Keep in mind, any transfer talk regarding Calhoun this winter was pure, 100-percent speculation. But it was certainly on people's minds. It was on my mind, as his playing time
decreased so much that he played a total of four minutes in UConn's six NCAA tournament games. It probably was on Omar's mind, too.

"I'm pretty sure it crossed his mind," Omar, Sr. said. "But the situation he was in, he was always prepared in case his number was called. He wished he was out there, these are kids. But when it's all said and done, Kevin Ollie is a tremendous guy to be driving the bus. He accepted the challenge."

Omar, Sr. also pointed out that, not only did his son have off-season surgery on both hips that prevented him from working out until about October, but he also had smaller injuries throughout the season that hurt his production: a pair of turned ankles early in the season ("one time, Shabazz tried an alley-oop, and he coldn't even get off the ground because of his nagging ankle injury," his dad noted), a sore shoulder and a concussion that kept him out of a couple of games in mid-February.

But he's completely healthy now and ready to get back to the player he was. Omar, Sr. noted that there's one major reason his son was able to handle his tough times so well this season.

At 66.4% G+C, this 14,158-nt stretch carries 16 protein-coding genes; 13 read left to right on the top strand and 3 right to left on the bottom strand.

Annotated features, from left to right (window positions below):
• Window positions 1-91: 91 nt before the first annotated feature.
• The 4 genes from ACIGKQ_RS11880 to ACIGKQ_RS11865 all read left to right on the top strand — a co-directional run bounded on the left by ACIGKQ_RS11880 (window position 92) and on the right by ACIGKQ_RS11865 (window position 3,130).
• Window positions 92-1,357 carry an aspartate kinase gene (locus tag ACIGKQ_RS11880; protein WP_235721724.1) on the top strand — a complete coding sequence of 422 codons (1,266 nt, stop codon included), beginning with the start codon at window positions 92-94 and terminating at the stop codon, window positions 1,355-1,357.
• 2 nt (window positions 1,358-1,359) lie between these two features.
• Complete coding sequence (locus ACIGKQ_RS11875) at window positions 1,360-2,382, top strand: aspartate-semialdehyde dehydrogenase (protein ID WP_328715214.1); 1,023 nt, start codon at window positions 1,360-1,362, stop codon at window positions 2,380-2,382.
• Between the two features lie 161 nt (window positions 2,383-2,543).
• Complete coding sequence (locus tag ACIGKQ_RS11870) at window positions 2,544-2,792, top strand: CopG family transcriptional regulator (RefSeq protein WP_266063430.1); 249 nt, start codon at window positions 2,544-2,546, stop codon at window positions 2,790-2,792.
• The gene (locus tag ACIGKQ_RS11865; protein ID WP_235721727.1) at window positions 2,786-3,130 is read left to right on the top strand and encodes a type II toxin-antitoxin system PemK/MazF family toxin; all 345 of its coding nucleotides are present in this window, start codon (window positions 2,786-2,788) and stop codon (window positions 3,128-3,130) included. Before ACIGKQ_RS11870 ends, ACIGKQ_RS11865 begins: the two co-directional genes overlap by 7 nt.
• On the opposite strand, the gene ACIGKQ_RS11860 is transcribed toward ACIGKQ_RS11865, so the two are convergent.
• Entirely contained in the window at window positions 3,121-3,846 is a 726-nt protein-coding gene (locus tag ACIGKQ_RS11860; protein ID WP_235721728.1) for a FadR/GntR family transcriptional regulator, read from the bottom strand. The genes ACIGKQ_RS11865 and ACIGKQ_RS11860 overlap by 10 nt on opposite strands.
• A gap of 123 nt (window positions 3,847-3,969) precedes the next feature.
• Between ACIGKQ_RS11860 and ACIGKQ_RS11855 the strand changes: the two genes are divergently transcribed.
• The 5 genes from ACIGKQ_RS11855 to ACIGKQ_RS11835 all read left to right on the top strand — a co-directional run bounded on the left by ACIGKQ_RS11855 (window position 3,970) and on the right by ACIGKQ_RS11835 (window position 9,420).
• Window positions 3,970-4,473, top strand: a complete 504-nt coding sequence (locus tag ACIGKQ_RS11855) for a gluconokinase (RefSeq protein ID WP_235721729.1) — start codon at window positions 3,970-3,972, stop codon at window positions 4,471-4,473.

"He had the support of his family. I know basketball, I know right from wrong. A lot of parents don't. They fall into the trap. I never wavered from Coach Ollie. I told Omar to stay positive, stay ready. His number wasn't called. But if it was called, I'm pretty sure he would've helped out in the moment. But he's gonna accept this challenge. You can't run from challenges. Coach Ollie preaches perfection. I think (Omar) can make a nice living in the NBA, because he's gonna be prepared. He's gonna be a survivor, someone who knows what it takes when things are good, and when things are bad."